CONCLUSIONS: The Consortium has now taken final form and has decided on commercial grounds to support the BTC project, so Azerbaijani oil has the potential to be a viable, though limited, supplement to energy from OPEC. However, the major revenues expected from such projects will not begin to come in until 2005, and in the meantime the government faces two very serious issues: to convince skittish foreign creditors that the country's economic trajectory is sound, and to garner enough support among the population to ward off political instability. This includes promoting an investment climate that does not revolve around oil and gas. Azerbaijan lacks expertise in modern commercial practice, and oil has a sorry historical record in building linkages with other economic sectors. The multilaterals, who are so heavily involved in disbursing seed capital and in coordinating syndicate lending with the big foreign private investors, will continue to make clear that continued financing up to the expected revenue windfall in 2005 is conditional upon continued reforms in economic policy. The Azerbaijani government is taking some positive measures. Last year, the State Oil Fund was established, a kind of stabilization fund to draw upon if oil revenue should fall and the government should find it hard to fund projects, especially in the non-oil sectors. Total assets are said to be already in the neighborhood of US$400-500 million, and should expand rapidly as production of hydrocarbons increases. The country's financial system is undergoing serious reform, and fiscal policy continues to be prudent. A new government investment plan for 2003-2005 is said to be in the final stages of preparation. The economic trends in the country are generally positive, and will become more so if the authorities pay greater heed to the concerns of foreign investors. In the final analysis, the Azerbaijani government alone will have to make the hard decisions.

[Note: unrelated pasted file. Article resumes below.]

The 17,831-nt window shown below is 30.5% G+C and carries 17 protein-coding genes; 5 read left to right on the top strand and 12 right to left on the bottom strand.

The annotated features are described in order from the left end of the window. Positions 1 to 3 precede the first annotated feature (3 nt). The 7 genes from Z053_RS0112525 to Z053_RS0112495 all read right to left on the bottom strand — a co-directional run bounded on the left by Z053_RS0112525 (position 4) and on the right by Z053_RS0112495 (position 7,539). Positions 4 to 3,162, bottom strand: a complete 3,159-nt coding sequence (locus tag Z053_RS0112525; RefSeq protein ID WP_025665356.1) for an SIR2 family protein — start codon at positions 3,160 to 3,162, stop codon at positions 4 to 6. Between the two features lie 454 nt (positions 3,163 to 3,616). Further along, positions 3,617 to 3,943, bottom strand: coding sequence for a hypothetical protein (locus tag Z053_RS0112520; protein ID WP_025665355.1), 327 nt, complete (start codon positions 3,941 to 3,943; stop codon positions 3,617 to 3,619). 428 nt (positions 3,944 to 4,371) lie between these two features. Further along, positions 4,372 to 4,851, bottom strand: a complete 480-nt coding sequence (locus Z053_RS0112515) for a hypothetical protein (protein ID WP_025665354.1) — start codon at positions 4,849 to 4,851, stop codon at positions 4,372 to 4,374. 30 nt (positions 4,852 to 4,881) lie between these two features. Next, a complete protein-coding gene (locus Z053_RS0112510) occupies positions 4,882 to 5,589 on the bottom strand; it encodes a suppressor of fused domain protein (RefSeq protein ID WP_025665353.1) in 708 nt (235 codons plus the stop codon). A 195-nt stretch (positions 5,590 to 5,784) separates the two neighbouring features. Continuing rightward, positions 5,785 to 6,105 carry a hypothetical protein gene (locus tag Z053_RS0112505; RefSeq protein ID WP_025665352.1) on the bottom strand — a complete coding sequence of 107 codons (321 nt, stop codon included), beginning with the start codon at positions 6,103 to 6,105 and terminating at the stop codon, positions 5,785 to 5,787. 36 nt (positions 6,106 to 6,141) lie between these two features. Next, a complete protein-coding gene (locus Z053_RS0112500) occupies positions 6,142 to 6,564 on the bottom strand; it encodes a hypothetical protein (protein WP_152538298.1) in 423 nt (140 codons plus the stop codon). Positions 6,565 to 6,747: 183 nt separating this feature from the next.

AUTHOR BIO: Peter G. Laurens is Senior Associate, Fixed Income Credit Analysis at Carlson Investment Management LLC. He holds master's degrees from Columbia University and New York University in International Finance and Business and in Middle Eastern Studies. The opinions expressed in this article are solely his own and do not represent the opinions of these organizations.
Copyright 2001 The Central Asia-Caucasus Analyst. All rights reserved.